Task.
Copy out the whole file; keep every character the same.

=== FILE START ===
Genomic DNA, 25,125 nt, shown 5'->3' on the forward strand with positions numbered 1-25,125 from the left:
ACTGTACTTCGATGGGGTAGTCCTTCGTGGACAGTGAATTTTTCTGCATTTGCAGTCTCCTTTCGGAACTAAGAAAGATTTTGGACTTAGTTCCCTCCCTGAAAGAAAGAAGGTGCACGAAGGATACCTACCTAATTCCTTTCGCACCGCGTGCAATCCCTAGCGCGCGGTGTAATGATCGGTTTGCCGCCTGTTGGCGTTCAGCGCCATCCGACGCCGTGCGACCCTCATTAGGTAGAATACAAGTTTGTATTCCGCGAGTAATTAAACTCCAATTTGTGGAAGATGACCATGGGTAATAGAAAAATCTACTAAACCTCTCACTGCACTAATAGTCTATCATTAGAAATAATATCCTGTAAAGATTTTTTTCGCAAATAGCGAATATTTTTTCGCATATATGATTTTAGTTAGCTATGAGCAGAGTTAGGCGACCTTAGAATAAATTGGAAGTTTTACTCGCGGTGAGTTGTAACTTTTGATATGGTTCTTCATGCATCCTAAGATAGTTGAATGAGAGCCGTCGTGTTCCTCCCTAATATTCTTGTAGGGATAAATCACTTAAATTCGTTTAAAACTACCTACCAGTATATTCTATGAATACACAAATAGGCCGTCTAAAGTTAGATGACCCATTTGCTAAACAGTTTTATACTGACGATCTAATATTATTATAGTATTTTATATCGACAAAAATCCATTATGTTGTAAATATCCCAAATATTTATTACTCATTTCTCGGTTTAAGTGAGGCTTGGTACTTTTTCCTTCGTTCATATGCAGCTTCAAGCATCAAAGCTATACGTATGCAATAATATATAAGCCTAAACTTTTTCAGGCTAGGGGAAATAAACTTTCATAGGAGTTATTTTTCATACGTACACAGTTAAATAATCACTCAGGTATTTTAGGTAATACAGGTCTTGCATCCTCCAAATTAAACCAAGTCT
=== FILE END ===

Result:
Genomic DNA, 25,125 nt, shown 5'->3' on the forward strand with positions numbered 1-25,125 from the left:
ACTGTACTTCGATGGGGTAGTCCTTCGTGGACAGTGAATTTTTCTGCATTTGCAGTCTCCTTTCGGAACTAAGAAAGATTTTGGACTTAGTTCCCTCCCTGAAAGAAAGAAGGTGCACGAAGGATACCTACCTAATTCCTTTCGCACCGCGTGCAATCCCTAGCGCGCGGTGTAATGATCGGTTTGCCGCCTGTTGGCGTTCAGCGCCATCCGACGCCGTGCGACCCTCATTAGGTAGAATACAAGTTTGTATTCCGCGAGTAATTAAACTCCAATTTGTGGAAGATGACCATGGGTAATAGAAAAATCTACTAAACCTCTCACTGCACTAATAGTCTATCATTAGAAATAATATCCTGTAAAGATTTTTTTCGCAAATAGCGAATATTTTTTCGCATATATGATTTTAGTTAGCTATGAGCAGAGTTAGGCGACCTTAGAATAAATTGGAAGTTTTACTCGCGGTGAGTTGTAACTTTTGATATGGTTCTTCATGCATCCTAAGATAGTTGAATGAGAGCCGTCGTGTTCCTCCCTAATATTCTTGTAGGGATAAATCACTTAAATTCGTTTAAAACTACCTACCAGTATATTCTATGAATACACAAATAGGCCGTCTAAAGTTAGATGACCCATTTGCTAAACAGTTTTATACTGACGATCTAATATTATTATAGTATTTTATATCGACAAAAATCCATTATGTTGTAAATATCCCAAATATTTATTACTCATTTCTCGGTTTAAGTGAGGCTTGGTACTTTTTCCTTCGTTCATATGCAGCTTCAAGCATCAAAGCTATACGTATGCAATAATATATAAGCCTAAACTTTTTCAGGCTAGGGGAAATAAACTTTCATAGGAGTTATTTTTCATACGTACACAGTTAAATAATCACTCAGGTATTTTAGGTAATACAGGTCTTGCATCCTCCAAATTAAACCAAGTCT